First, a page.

Dear Elizabeth Warren and Pete Buttigieg,
You are my two favorite presidential candidates, even though most say you occupy different locations on the political spectrum. I appreciate that you have both run carefully articulated campaigns with intelligently presented views on key issues.
I write as one of the majority of Democrats who believes that our urgent priority must be defeating the current American president. Considering his attacks on the press, the increase in income inequality fostered by his tax plan, the increased threats to the environment, his many assaults on the rule of law, his disruption of the post-World War II international order that has kept the peace between the major powers for seven decades, the way his actions have stoked racist hatreds, and so much more, he seriously threatens our foundational American values. In the face of all this, the difference between centrist and progressive Democrats seems vanishingly unimportant.
We must take no chances. We must do everything possible to defeat him. In this regard, I have a suggestion. You will begin by holding private meetings with each other, in-depth discussions including a few aides. You will explore and debate the issues, especially issues you disagree on. You will endeavor to understand the reasons for and wisdom of each other’s positions. You will be open to compromise. And the result will be a single platform that you both endorse, a platform that would appeal to a wider spectrum of voters than might either of you alone. Perhaps we should hold off on the Medicare-for-all proposal for now. Perhaps we should immediately back measures, such as tax changes, that might both reduce growing income inequality and narrow the giant budget deficit. Perhaps some other items on the progressive agenda should be included, with still others put on hold. You will likely have no trouble agreeing on reasonable measures concerning guns, education, environmental protection, and a return to the intelligent use of diplomacy as practiced by foreign service professionals.
Once you have arrived at a joint platform, which I am hoping will be very soon, you will make a dramatic public appearance together to announce a joint candidacy. Your commitment would be to govern by drawing on the combined wisdom of each other, and of many others. Given the current administration’s consistent disparagement of expertise, this last point is crucial. Perhaps it would be best to hold off on announcing who will run for which office for now, or announce a likely pairing with the option of later flipping roles left open. Acting in this way would offer a vivid contrast to the self-centered and self-aggrandizing nature of politicians today. You will present governing as a model of collaboration, and as based on considering others’ views.Together you could become unstoppable. Committing to incorporate each other’s somewhat different perspectives would in itself send a resonant and urgent message in these divided times. You would show by the very nature of your joint candidacy how we can, listening to and learning from some of those with whom we disagree, unite against hate. You would offer living examples of the acknowledgement, rare among candidates for office, that none of us is always right. You would pledge to work for the benefit of our nation as a whole, not for yourselves and not for any one group. Americans could again learn the value of respectfully considering different views, and learn how real leadership can be exercised not only by one person acting alone but also by two or more acting together.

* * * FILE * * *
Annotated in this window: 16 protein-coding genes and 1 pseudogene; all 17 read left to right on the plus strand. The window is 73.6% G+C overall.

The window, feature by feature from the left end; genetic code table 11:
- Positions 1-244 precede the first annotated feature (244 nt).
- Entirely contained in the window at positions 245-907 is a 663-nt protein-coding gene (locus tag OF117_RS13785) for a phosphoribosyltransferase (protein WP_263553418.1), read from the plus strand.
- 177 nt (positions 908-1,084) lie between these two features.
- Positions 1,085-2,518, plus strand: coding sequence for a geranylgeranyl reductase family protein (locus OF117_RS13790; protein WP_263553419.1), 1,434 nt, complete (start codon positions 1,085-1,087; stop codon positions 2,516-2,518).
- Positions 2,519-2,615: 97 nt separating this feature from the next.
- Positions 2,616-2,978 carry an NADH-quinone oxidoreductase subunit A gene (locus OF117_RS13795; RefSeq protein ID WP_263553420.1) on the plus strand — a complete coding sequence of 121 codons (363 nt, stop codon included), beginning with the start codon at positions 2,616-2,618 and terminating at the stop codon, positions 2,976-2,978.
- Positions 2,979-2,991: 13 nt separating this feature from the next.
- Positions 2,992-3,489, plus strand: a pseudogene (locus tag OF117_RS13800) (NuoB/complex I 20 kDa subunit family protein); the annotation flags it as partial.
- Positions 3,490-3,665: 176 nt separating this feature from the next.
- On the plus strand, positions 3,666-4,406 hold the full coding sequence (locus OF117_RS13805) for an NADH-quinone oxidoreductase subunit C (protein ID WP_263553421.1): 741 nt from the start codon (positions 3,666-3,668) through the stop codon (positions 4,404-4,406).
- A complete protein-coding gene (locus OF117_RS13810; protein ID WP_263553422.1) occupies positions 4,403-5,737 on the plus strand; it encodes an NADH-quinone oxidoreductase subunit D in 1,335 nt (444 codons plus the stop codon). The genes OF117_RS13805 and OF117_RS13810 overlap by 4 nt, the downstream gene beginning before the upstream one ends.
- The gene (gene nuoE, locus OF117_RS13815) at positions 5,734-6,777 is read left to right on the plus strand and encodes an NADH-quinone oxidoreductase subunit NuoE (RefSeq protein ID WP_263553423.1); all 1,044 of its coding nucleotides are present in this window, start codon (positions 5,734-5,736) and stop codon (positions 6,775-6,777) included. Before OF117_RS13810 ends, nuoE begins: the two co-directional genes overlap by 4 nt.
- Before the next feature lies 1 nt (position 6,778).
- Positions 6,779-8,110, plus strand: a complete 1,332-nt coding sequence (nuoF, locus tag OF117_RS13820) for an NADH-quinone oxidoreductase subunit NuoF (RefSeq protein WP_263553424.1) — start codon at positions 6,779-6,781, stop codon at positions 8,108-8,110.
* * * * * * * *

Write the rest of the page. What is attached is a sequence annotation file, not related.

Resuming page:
And perhaps, just perhaps, we Americans might also relearn how to, on occasion, love each other again.
August 15, 2019.